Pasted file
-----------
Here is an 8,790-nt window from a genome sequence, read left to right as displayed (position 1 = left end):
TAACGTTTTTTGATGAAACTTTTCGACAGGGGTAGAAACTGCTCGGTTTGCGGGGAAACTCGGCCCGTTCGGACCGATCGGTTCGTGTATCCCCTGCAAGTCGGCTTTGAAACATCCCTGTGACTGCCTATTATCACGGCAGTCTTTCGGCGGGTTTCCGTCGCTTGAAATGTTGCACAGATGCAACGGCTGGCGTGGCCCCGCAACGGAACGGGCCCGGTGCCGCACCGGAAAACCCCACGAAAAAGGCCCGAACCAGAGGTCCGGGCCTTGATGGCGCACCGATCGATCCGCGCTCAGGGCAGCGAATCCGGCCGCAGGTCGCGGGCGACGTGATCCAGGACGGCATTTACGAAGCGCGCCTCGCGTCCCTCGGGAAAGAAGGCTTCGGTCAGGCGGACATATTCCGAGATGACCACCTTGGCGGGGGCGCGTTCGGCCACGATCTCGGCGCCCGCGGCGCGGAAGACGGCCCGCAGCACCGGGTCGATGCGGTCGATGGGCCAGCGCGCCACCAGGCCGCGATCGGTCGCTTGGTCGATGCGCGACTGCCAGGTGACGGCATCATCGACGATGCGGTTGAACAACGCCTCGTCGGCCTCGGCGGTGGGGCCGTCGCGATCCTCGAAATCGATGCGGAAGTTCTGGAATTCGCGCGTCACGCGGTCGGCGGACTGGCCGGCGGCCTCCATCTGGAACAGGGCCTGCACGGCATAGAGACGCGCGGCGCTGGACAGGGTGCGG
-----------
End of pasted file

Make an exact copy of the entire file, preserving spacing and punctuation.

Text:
Here is an 8,790-nt window from a genome sequence, read left to right as displayed (position 1 = left end):
TAACGTTTTTTGATGAAACTTTTCGACAGGGGTAGAAACTGCTCGGTTTGCGGGGAAACTCGGCCCGTTCGGACCGATCGGTTCGTGTATCCCCTGCAAGTCGGCTTTGAAACATCCCTGTGACTGCCTATTATCACGGCAGTCTTTCGGCGGGTTTCCGTCGCTTGAAATGTTGCACAGATGCAACGGCTGGCGTGGCCCCGCAACGGAACGGGCCCGGTGCCGCACCGGAAAACCCCACGAAAAAGGCCCGAACCAGAGGTCCGGGCCTTGATGGCGCACCGATCGATCCGCGCTCAGGGCAGCGAATCCGGCCGCAGGTCGCGGGCGACGTGATCCAGGACGGCATTTACGAAGCGCGCCTCGCGTCCCTCGGGAAAGAAGGCTTCGGTCAGGCGGACATATTCCGAGATGACCACCTTGGCGGGGGCGCGTTCGGCCACGATCTCGGCGCCCGCGGCGCGGAAGACGGCCCGCAGCACCGGGTCGATGCGGTCGATGGGCCAGCGCGCCACCAGGCCGCGATCGGTCGCTTGGTCGATGCGCGACTGCCAGGTGACGGCATCATCGACGATGCGGTTGAACAACGCCTCGTCGGCCTCGGCGGTGGGGCCGTCGCGATCCTCGAAATCGATGCGGAAGTTCTGGAATTCGCGCGTCACGCGGTCGGCGGACTGGCCGGCGGCCTCCATCTGGAACAGGGCCTGCACGGCATAGAGACGCGCGGCGCTGGACAGGGTGCGG